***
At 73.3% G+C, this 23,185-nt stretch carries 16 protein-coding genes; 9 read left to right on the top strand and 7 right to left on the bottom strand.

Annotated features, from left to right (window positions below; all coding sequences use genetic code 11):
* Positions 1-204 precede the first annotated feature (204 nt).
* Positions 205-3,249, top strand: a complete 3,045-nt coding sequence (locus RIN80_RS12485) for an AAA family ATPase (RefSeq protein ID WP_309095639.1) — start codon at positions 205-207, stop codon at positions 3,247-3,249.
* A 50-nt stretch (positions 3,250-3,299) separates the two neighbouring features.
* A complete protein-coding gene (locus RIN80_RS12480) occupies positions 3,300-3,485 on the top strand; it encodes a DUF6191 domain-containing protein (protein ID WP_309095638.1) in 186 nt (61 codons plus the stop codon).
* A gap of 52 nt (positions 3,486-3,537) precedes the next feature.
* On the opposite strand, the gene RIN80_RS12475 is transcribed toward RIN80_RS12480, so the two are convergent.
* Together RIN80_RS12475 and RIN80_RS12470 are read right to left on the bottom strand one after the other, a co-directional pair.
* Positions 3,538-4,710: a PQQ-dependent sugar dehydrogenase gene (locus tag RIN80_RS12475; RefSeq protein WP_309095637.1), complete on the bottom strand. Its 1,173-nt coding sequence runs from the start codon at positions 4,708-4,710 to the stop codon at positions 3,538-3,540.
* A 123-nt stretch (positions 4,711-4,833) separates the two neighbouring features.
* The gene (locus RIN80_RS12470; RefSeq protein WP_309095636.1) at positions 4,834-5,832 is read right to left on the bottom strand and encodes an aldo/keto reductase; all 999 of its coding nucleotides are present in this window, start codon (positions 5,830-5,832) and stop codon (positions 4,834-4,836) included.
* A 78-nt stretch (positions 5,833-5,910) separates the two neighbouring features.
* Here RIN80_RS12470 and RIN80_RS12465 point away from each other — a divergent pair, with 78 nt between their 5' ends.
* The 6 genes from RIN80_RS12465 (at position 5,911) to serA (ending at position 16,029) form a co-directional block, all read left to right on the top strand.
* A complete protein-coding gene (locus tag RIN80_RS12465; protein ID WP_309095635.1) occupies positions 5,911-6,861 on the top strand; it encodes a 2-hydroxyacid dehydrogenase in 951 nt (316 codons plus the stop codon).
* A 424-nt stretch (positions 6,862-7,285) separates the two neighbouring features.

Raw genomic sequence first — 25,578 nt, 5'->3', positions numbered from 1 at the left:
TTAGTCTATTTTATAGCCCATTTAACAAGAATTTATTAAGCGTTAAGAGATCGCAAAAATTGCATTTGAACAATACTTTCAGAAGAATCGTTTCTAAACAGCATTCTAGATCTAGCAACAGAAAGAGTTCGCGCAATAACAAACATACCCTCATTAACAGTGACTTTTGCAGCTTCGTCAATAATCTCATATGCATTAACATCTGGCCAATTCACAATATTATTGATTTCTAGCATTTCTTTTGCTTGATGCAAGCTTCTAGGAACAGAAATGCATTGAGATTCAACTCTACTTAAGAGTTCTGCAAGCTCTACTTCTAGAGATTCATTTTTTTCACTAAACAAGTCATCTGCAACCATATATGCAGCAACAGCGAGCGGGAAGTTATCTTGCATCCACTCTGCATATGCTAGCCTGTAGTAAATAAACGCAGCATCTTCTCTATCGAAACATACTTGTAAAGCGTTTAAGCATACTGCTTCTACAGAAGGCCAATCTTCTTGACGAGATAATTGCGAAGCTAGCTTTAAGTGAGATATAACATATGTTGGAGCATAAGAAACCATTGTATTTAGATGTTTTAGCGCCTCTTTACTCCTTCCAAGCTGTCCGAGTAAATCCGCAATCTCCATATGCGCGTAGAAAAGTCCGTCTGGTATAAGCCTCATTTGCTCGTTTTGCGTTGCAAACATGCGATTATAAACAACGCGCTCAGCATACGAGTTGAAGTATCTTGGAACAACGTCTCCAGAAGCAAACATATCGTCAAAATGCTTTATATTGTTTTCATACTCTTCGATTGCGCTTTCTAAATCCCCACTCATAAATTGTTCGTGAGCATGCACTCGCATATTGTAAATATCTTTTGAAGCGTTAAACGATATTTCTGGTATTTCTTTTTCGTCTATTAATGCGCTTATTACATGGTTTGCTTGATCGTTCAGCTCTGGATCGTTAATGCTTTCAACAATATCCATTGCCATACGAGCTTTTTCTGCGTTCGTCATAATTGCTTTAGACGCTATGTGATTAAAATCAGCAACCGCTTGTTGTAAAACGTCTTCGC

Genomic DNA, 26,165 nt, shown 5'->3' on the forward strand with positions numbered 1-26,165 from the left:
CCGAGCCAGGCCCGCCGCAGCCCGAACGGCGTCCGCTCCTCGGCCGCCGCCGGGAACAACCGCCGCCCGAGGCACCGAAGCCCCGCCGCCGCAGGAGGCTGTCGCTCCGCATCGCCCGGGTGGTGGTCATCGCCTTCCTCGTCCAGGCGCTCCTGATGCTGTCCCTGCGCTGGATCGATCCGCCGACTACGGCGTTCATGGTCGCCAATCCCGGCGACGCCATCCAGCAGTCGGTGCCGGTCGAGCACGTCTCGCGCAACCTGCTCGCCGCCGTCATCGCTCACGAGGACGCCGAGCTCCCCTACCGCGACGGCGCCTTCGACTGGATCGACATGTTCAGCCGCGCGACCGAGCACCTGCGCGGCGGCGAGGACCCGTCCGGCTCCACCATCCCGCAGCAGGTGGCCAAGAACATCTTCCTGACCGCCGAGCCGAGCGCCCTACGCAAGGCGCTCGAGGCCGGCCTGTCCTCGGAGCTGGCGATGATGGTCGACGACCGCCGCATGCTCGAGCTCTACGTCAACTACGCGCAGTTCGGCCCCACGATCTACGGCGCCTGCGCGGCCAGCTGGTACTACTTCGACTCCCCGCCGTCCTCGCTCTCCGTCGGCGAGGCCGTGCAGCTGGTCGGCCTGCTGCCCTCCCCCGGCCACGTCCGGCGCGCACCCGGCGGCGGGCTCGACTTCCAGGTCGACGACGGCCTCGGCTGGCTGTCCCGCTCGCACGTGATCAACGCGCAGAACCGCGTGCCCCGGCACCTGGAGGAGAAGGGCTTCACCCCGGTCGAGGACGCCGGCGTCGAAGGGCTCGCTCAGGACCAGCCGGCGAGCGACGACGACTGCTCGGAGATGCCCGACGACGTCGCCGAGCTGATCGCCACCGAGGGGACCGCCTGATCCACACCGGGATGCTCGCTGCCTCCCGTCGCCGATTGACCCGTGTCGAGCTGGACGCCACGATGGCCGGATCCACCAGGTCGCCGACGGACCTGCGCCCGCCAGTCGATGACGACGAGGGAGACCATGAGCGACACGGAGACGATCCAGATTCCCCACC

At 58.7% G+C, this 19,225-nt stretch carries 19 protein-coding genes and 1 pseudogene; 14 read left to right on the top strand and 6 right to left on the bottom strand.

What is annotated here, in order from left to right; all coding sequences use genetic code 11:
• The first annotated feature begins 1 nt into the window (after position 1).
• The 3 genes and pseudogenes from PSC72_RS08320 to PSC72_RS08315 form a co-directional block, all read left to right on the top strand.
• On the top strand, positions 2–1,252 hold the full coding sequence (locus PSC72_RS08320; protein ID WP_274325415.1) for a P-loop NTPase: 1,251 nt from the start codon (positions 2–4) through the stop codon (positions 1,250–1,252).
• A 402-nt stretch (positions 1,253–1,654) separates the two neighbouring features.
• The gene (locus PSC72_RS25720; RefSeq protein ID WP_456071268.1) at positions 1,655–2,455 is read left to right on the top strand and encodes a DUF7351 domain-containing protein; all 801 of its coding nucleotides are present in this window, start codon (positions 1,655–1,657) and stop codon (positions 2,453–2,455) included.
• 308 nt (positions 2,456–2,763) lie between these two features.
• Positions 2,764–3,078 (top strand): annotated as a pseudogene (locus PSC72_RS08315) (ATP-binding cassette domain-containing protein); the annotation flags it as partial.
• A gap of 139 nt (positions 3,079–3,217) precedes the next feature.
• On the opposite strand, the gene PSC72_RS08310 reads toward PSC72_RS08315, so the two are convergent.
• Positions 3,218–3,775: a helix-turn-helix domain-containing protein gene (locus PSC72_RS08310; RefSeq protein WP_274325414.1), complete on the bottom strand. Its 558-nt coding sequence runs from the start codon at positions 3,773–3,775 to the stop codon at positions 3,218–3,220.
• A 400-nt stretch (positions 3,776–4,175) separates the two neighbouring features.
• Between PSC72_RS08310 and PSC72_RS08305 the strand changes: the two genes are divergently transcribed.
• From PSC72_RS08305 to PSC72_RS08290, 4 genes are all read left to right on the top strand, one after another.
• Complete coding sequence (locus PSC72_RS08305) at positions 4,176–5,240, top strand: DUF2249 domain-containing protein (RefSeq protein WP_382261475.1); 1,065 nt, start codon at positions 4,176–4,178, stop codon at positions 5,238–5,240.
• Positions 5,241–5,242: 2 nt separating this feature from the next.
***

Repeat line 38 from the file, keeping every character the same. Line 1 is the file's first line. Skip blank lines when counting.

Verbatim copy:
• Positions 5,241–5,242: 2 nt separating this feature from the next.